We should rerun two EU Treaty referendums next year: Lisbon & Maastricht. A 'Yes' to Lisbon and 'No' to Maastricht might set things right.

We're too small ...

That's the gist of Ivan Yates's column this morning. Too small for anyone in the EU to really take our complaints with Lisbon seriously. Just too small.
While they respect our sovereignty and right to self-determination, this has not extended to allowing one of the smallest and most peripheral states to dictate to the rest of Europe how EU procedures should be reformed.

They are not prepared to reopen the ratification process of the treaty within their own respective states. They are unwilling to revisit their parliaments or electorates with an additional protocol — let alone alter the treaty. Some may argue that our Government didn't try hard enough. Whether this is true or not, it is wholly irrelevant because we now have to face the collective reality of "no renegotiation".
I admire that honesty and believe there's a lot of truth in it. Look, the pro-EU forces in Brussels and in the various EU capitals were more than happy to engage in a bit of trickery - basically changing the title on the EU Constitution - to override the French & Dutch 'No' votes in 2005. That they'd have little patience with us is hardly news.

At least Yates is willing to admit the full truth; many on the 'Yes' side are not. We have no say. Not really. Not in how the rules are made. All we get to decide is whether we agree with the new rules whenever they're changed or we can leave. That's it.

Yates continues his pro-Lison argument saying that these treaty referendums are not the place to take out your frustrations on the government. That's true.
A constant characteristic in the vox pops of no voters was a "whatever you're having yourself" disenchantment. If you were fed up due to the smoking ban, drink driving rules, economic recession, Dustin's Eurovision defeat, fishing and farming woes, taxation system, health cuts or tribunal revelations — you found the referendum a suitable repository for your angst.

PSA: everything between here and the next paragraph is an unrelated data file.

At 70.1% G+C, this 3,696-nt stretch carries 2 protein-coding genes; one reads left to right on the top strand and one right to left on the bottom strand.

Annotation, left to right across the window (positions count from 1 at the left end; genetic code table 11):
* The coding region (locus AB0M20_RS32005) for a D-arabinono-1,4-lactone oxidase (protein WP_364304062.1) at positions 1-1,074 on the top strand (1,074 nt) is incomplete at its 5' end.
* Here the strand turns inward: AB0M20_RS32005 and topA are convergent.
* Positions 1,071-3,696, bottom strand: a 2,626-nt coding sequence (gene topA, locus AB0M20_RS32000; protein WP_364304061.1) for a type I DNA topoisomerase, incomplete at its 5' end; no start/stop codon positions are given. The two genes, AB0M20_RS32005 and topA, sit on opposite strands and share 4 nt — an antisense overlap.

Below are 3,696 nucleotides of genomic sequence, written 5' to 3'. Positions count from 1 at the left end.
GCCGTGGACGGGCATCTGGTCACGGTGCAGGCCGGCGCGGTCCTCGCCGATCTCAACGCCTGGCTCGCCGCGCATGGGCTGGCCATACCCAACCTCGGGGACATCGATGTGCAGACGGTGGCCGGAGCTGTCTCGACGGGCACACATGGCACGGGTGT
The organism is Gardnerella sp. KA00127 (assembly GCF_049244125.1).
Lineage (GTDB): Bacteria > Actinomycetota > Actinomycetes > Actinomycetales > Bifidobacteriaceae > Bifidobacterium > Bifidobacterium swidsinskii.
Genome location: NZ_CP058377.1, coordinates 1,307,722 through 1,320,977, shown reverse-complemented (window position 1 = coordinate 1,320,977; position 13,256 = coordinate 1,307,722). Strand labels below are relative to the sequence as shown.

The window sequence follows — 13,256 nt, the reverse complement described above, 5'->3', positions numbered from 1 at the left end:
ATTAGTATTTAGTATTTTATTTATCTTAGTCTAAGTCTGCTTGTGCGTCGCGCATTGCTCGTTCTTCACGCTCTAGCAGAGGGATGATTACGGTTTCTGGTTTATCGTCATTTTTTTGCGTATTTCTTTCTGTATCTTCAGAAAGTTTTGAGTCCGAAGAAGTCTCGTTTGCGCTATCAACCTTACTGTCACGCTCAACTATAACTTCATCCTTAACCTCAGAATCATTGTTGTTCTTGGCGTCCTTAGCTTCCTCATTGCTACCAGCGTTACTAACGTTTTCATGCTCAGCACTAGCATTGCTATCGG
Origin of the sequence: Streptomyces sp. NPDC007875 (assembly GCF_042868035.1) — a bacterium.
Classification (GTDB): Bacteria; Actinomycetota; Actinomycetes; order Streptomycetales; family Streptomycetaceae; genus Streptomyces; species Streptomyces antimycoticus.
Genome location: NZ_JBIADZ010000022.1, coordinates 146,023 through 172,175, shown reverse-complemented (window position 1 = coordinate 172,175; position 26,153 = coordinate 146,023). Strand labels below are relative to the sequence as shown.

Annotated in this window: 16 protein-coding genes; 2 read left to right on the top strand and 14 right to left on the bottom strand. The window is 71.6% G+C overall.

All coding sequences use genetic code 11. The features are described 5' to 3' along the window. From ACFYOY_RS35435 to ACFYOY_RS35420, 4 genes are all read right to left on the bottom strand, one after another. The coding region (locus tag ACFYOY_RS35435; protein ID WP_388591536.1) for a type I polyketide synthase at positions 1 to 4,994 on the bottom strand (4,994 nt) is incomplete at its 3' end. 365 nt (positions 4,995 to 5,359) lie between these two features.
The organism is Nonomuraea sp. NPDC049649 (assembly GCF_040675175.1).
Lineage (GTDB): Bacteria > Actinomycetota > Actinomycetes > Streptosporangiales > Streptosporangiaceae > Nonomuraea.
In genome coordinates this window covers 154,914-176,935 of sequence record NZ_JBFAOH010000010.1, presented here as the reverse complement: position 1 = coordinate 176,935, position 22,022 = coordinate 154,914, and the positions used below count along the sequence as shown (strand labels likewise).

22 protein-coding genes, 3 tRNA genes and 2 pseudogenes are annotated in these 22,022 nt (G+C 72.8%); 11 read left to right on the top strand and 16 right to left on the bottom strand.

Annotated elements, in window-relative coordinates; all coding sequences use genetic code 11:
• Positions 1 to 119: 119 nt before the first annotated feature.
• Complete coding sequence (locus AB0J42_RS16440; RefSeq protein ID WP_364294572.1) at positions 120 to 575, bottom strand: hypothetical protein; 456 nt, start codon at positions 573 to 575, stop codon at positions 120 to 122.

However, he's wrong about fishing & farming woes. Those two industries can obviously point to EU rules and regulations as having an impact on their profitability. That means those who are interested in farming and/or fishing are right to take an interest in the Lisbon Treaty and to make a case for or against.

I also believe that someone who is opposed to taxation laws being changed to mirror those in France or Germany can be at least concerned about the increasing centralization of power in Brussels. It defies belief that we can keep integrating - not just our economies, but almost all aspects of governing - without some equalization* in the tax laws. And, as Yates notes, when the big boys decide the time has come for forcing the tax laws to be essentially consistent throughout the EU, again, we'll have little say in how those new rules are written. We can agree or we can leave.

* Equalization is not the word I was looking for, but it didn't come to me.

Tuesday, December 16, 2008

Highest turnout since 1968? Maybe.

Today's NY Times says that with all districts reporting "61.6 percent of Americans eligible to vote went to the polls this year, the highest since Richard M. Nixon beat Hubert H. Humphrey in the close 1968 race". This year's turnout was a bit better than in 2004, when turnout was 60.1%. Okay, but ...

In 2004 the total ballot was around 122.3m and this year it was 125.2m. What I find interesting is that with those vote totals that means the base population was the same in both instances - 203m. That means that turnout is (probably) based on the census of 2000. That makes no sense to me seeing as the population changes over the years after the census. That means you can only really compare turnout between elections in years ending with the same digit. {E.g. 2008 with 1988 and 1968, 2004 with 1984, 1964, etc.}

I stand by my belief that turnout was not really greater this year than in 2004.

RTE & the Irish Times on Ganley

I finally watched the Primetime report on Declan Ganley* last night. I was actually expecting it to be much worse. Maybe an Irish viewer would have been more alarmed by Ganley's American colleagues? I don't know, but I found them to be likable guys. I thought they were straight shooters too.